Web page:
Name: Jessica Sheridan
Company Name: Mancini Duffy
Real estate associations or organizations that you are currently a member of:
- American Institute of Architects
- At-Large Director, AIA Board of Directors
- Committee for Climate Action and Design Excellence
- Members’ Voice Task Force
- AIA New York State Post-Covid Unified Task Force
In the past year, what project, transaction or accomplishment are you most proud of?
This past year has been one of introspection for me, as it has been for many of us. As we retreated into our homes the absence of connectivity has significantly impacted our mental health. As a result, I found a renewed passion for my work as an architect. Spaces within the built environment can either empower or disenfranchise individuals and communities. I feel the gravity behind the responsibility in being part of this profession. I also feel pride in my work, and I have found a focus and clarity in that social responsibility.
How do you contribute to your community or profession?
I am currently an at-large director on the AIA Board of Directors. Our priorities center on climate action and social equity, which have ripple effects on many scales. We have rolled out a climate action plan, a design excellence framework focused on sustainability, and equity guidelines that individual professionals and firms can use both in their practice and in their projects. We are working with the Biden administration, as well as will legislators on a national, state, and local level to advocate for carbon emissions reduction, address the affordable housing crisis, and support disaster recovery and community resilience. We are fostering thought leadership through knowledge communities internationally. And we are working with allied organizations to encourage students to enter our profession to improve the world.
What did you want to be when you grew up?
I decided I wanted to be an architect when I was ten years old. My best friend in middle school and I had a plan to open “In and Out S&S Architecture,” a full-service interiors and architectural design firm. Outside of fleeting interests in professions such as psychology, dance, and art history, my focus and inspiration always was rooted in architecture.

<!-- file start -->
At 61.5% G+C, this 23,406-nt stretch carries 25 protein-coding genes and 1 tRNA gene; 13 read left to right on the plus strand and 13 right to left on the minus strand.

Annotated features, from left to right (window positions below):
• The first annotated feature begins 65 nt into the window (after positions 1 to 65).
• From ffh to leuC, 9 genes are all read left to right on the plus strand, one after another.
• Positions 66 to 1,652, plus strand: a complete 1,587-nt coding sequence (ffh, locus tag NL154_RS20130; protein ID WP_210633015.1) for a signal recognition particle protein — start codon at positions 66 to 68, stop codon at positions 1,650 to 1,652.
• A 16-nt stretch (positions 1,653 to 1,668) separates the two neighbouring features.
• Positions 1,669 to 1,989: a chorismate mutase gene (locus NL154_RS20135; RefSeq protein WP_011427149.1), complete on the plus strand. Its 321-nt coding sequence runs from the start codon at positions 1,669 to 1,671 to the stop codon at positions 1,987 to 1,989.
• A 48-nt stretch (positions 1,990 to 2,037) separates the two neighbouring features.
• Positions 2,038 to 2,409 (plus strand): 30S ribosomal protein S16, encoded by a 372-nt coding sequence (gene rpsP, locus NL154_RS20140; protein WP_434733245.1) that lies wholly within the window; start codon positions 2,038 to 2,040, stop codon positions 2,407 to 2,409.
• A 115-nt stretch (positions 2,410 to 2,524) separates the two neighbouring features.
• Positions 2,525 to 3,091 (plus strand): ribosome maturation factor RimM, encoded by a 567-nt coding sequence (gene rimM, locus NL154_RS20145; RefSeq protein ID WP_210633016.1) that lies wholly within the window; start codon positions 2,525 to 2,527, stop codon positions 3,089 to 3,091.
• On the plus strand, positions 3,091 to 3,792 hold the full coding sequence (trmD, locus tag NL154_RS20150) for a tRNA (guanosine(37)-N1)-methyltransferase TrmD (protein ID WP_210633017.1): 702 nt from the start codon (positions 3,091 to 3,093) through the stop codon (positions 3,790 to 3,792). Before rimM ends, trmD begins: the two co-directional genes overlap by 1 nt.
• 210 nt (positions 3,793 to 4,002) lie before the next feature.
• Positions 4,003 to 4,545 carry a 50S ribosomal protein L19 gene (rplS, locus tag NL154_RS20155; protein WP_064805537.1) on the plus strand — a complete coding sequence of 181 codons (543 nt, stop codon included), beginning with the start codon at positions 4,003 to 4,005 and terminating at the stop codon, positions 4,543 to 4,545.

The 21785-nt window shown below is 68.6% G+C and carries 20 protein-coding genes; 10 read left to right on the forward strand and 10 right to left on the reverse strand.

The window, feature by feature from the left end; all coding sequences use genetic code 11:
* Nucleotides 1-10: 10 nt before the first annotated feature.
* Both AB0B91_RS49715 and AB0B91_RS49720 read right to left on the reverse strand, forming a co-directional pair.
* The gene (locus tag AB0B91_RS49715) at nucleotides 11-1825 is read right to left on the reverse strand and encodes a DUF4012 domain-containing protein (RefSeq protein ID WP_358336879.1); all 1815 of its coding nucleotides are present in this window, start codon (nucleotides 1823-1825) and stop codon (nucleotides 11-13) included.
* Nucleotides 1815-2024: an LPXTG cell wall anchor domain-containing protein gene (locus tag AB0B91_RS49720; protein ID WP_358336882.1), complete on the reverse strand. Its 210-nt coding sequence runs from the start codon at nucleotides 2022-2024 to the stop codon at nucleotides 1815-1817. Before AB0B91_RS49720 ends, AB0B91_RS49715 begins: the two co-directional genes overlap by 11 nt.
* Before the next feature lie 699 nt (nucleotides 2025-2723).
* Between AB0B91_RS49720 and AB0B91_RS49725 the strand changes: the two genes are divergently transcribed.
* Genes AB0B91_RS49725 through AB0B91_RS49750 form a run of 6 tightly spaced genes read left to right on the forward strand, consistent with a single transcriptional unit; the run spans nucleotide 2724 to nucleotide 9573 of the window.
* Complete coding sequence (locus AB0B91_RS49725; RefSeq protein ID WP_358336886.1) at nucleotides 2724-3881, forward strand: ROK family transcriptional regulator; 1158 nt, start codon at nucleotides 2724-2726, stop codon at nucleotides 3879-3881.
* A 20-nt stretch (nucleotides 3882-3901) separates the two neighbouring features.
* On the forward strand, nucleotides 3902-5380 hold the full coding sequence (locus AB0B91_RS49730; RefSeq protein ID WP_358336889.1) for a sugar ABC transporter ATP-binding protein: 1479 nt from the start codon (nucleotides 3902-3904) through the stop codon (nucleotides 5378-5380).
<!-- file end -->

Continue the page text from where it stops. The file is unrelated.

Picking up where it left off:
What led you to your current profession?
I love how architecture is both pragmatic and artistic. The design of a space is emotional, scientific, and creative. Every individual interacts with architecture every day, whether they are aware or not. As a result, architects shape the built environment. They are responsible to create space that makes the public feel a sense of belonging. Buildings are also one of the main contributors of carbon emissions. Therefore, architects have a duty to examine and evaluate buildings in a way that can help reduce the impacts of climate change. I am proud to be part of a profession that impacts how people experience life. I aspire to bring positivity to that experience.
Who was/is your mentor and how did s/he influence/help you in your career?
Early in my career I worked as a research assistant at Perkins Eastman for a book on K-12 educational facilities. The editor was Stephen Kliment. Years later Steve called me out of the blue to ask if I would consider the editor-in-chief position for the AIA New York Chapter’s online magazine. I’m not sure why I left an impression on him, but Steve advocated for me to get the job over others with much more experience. His confidence in my abilities far surpassed my own, and I am forever grateful for his mentorship and encouragement. I was the editor-in-chief for six years and gained leadership and management skills that are invaluable to me today.
What trends will dominate your industry in the coming months?
COVID-19 has brought to light the need for flexibility and adaptation in a way that is relatively new to architecture–at least on a broad scale. Whether it’s modifying apartments to comfortably work from home, building temporary structures to help restaurants stay afloat, or adapting alternative care sites to supplement hospitals, buildings traditionally do not adapt easily.
Because my work largely focuses on building retrofits and repositioning–which considers new uses for existing spaces by definition–I believe that we must build in a way to help anticipate future unpredictable events.
What books or social media influencers would you recommend to other women?
Neri Oxman’s work in Material Ecology is ground-breaking and inspirational. Her pursuit of interrelationships among nature, technology, and construction will lead to new ways of thinking about architecture, design, the built environment, and beyond in ways that haven’t yet been conceptualized in our industry.